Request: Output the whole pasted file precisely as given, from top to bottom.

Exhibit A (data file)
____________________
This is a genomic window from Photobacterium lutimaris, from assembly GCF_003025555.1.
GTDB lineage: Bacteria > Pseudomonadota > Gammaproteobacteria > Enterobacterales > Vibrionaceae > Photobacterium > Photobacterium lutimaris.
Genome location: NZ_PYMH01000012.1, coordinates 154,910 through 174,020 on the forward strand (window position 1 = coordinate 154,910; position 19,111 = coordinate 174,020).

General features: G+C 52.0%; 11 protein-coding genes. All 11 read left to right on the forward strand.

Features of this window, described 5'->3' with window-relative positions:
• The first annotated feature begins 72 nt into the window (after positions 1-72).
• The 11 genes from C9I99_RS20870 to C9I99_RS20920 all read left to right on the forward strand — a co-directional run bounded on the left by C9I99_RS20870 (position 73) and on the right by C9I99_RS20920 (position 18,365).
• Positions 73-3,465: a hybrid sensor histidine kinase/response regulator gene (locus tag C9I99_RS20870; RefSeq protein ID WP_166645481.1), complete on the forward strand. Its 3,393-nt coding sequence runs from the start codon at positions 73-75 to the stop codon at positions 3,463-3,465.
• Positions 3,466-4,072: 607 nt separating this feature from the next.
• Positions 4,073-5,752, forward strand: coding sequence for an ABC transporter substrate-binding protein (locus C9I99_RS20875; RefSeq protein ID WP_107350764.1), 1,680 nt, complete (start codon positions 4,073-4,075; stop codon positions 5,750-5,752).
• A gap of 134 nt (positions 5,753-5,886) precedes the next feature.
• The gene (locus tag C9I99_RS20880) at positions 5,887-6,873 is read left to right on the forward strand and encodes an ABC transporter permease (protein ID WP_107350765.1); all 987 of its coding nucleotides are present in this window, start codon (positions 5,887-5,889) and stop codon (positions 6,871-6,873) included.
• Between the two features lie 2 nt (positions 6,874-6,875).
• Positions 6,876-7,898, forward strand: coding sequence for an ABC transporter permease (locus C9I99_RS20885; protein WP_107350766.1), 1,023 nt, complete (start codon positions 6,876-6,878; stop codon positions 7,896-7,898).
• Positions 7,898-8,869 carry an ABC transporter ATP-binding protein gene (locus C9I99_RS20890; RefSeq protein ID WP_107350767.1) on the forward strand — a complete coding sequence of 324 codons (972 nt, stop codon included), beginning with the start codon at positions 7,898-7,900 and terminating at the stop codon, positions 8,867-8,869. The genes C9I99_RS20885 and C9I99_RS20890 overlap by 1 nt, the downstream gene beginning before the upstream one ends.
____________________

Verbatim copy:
This is a genomic window from Photobacterium lutimaris, from assembly GCF_003025555.1.
GTDB lineage: Bacteria > Pseudomonadota > Gammaproteobacteria > Enterobacterales > Vibrionaceae > Photobacterium > Photobacterium lutimaris.
Genome location: NZ_PYMH01000012.1, coordinates 154,910 through 174,020 on the forward strand (window position 1 = coordinate 154,910; position 19,111 = coordinate 174,020).

General features: G+C 52.0%; 11 protein-coding genes. All 11 read left to right on the forward strand.

Features of this window, described 5'->3' with window-relative positions:
• The first annotated feature begins 72 nt into the window (after positions 1-72).
• The 11 genes from C9I99_RS20870 to C9I99_RS20920 all read left to right on the forward strand — a co-directional run bounded on the left by C9I99_RS20870 (position 73) and on the right by C9I99_RS20920 (position 18,365).
• Positions 73-3,465: a hybrid sensor histidine kinase/response regulator gene (locus tag C9I99_RS20870; RefSeq protein ID WP_166645481.1), complete on the forward strand. Its 3,393-nt coding sequence runs from the start codon at positions 73-75 to the stop codon at positions 3,463-3,465.
• Positions 3,466-4,072: 607 nt separating this feature from the next.
• Positions 4,073-5,752, forward strand: coding sequence for an ABC transporter substrate-binding protein (locus C9I99_RS20875; RefSeq protein ID WP_107350764.1), 1,680 nt, complete (start codon positions 4,073-4,075; stop codon positions 5,750-5,752).
• A gap of 134 nt (positions 5,753-5,886) precedes the next feature.
• The gene (locus tag C9I99_RS20880) at positions 5,887-6,873 is read left to right on the forward strand and encodes an ABC transporter permease (protein ID WP_107350765.1); all 987 of its coding nucleotides are present in this window, start codon (positions 5,887-5,889) and stop codon (positions 6,871-6,873) included.
• Between the two features lie 2 nt (positions 6,874-6,875).
• Positions 6,876-7,898, forward strand: coding sequence for an ABC transporter permease (locus C9I99_RS20885; protein WP_107350766.1), 1,023 nt, complete (start codon positions 6,876-6,878; stop codon positions 7,896-7,898).
• Positions 7,898-8,869 carry an ABC transporter ATP-binding protein gene (locus C9I99_RS20890; RefSeq protein ID WP_107350767.1) on the forward strand — a complete coding sequence of 324 codons (972 nt, stop codon included), beginning with the start codon at positions 7,898-7,900 and terminating at the stop codon, positions 8,867-8,869. The genes C9I99_RS20885 and C9I99_RS20890 overlap by 1 nt, the downstream gene beginning before the upstream one ends.